O.K., sorry that was long and full of self-processing. Thanks for this video and for being honest and vulnerable about your thoughts and feelings, you lush. O.K., I am TOTALLY kidding! I just had to be the real me and throw in a joke. I’ll quit now and go find a Bacardi mixer I’m sure I have stashed around here somewhere so that you can feel better about yourself. Love your heart, sister…

  2. says

    Sarah,

    Well, I think you step out of the “safety” writing here and it went really, really well! I’m excited for you.

    This discussion has blossomed since I commented and everyone is remaining respectful of one another.

    I believe you have done well, and have quite a diverse community of readers. Praise God for using you in this dynamic manner.

    TeeHee…I came back to read what I skimmed earlier. ;)

    Blessings! Andrea

  3. Esa says

    I agree wholeheartedly that Christians are way too judgemental. Both to each other and to non-Christians. But, I disagree completely that a Christian can drink alcohol and not taint their witness. You never know whom you might cause to stumble by your drinking (even in moderation). If we engage in all the same activities as the secular world, what makes us any different? Paul told Timothy to “take a little wine for his stomach’s sake”…..that tells me that “strong drink” (which is different from wine or ‘fruit of the vine’) was used in Bible times for medicinal purposes. Here is a great article that explains it well. I hope you will read it without thinking I am judging you.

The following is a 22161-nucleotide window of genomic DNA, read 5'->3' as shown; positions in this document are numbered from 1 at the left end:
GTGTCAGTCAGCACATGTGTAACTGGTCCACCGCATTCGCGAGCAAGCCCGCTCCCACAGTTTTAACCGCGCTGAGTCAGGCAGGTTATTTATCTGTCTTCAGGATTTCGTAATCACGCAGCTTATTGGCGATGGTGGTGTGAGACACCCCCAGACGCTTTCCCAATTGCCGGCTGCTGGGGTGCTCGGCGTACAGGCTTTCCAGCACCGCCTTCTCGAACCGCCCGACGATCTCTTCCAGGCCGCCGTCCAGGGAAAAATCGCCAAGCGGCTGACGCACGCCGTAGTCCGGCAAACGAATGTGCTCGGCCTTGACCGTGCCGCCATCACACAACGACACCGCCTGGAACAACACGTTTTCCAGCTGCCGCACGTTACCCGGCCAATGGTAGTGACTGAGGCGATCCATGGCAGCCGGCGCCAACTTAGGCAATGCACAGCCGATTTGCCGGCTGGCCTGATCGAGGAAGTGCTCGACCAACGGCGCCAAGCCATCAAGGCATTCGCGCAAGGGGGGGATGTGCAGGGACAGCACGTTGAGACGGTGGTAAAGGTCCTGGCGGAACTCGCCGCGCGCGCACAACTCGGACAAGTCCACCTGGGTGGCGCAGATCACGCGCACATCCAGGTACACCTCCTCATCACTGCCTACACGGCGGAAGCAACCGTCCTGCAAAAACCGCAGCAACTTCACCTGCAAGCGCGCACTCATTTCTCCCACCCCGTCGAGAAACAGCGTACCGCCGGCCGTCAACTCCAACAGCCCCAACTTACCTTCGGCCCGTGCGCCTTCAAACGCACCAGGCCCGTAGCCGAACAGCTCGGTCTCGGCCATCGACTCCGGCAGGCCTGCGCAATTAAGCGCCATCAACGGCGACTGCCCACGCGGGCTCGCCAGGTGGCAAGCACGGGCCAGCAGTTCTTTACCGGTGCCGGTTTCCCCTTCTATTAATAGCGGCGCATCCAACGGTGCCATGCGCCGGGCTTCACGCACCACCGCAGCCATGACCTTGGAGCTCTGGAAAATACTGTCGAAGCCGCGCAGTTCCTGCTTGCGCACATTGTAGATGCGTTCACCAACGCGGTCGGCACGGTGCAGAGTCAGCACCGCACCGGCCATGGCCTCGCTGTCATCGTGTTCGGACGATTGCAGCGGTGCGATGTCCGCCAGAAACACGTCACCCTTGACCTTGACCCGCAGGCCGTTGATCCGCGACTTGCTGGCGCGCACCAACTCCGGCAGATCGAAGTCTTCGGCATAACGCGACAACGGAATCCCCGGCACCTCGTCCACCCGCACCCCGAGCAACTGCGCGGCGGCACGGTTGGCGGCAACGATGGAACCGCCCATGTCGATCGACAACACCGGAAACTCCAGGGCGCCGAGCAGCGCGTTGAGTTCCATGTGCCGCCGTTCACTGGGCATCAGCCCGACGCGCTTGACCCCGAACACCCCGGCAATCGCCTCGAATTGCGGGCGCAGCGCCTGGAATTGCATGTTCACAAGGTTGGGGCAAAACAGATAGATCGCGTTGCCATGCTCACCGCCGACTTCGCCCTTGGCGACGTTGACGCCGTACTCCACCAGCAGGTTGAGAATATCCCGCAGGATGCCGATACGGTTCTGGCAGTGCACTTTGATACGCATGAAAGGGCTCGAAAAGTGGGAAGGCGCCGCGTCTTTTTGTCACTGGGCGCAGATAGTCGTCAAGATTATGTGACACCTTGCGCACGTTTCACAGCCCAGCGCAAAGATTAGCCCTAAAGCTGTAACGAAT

http://www.amazingfacts.org/FreeStuff/OnlineLibrary/tabid/106/ctl/ViewMedia/mid/447/IID/70/LNG/en/7/The-Christian-and-Alcohol/SC/R/Default.aspx

    • Sarah Markley says

      Hi Esa,

      I appreciate your link and your comment. it was a very long article and i skimmed it. I understand Mr. Batchelor’s point of view.

      I don’t know what else to say except that I’m sorry you feel that way and i’m sorry that things like this divide believers.

      you are not alone in your views, but then again, neither am i. there are many, bible-believing and christ-following people who would disagree with both of us.